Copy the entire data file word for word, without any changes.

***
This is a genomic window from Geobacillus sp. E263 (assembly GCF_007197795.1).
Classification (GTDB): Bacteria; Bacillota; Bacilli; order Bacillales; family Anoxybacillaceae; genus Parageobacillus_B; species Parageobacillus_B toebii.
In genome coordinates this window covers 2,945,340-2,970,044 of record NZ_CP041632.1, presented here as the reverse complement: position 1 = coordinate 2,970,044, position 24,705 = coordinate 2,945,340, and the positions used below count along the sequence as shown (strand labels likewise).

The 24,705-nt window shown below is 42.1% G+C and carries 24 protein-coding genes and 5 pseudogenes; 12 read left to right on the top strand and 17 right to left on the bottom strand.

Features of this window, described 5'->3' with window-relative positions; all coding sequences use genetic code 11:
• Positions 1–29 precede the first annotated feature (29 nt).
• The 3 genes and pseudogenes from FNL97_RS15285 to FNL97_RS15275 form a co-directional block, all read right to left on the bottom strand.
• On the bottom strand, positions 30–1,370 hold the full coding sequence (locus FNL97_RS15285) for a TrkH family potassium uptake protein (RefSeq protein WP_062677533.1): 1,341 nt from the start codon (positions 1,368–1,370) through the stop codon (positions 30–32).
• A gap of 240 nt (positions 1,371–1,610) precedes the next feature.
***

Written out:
This is a genomic window from Geobacillus sp. E263 (assembly GCF_007197795.1).
Classification (GTDB): Bacteria; Bacillota; Bacilli; order Bacillales; family Anoxybacillaceae; genus Parageobacillus_B; species Parageobacillus_B toebii.
In genome coordinates this window covers 2,945,340-2,970,044 of record NZ_CP041632.1, presented here as the reverse complement: position 1 = coordinate 2,970,044, position 24,705 = coordinate 2,945,340, and the positions used below count along the sequence as shown (strand labels likewise).

The 24,705-nt window shown below is 42.1% G+C and carries 24 protein-coding genes and 5 pseudogenes; 12 read left to right on the top strand and 17 right to left on the bottom strand.

Features of this window, described 5'->3' with window-relative positions; all coding sequences use genetic code 11:
• Positions 1–29 precede the first annotated feature (29 nt).
• The 3 genes and pseudogenes from FNL97_RS15285 to FNL97_RS15275 form a co-directional block, all read right to left on the bottom strand.
• On the bottom strand, positions 30–1,370 hold the full coding sequence (locus FNL97_RS15285) for a TrkH family potassium uptake protein (RefSeq protein WP_062677533.1): 1,341 nt from the start codon (positions 1,368–1,370) through the stop codon (positions 30–32).
• A gap of 240 nt (positions 1,371–1,610) precedes the next feature.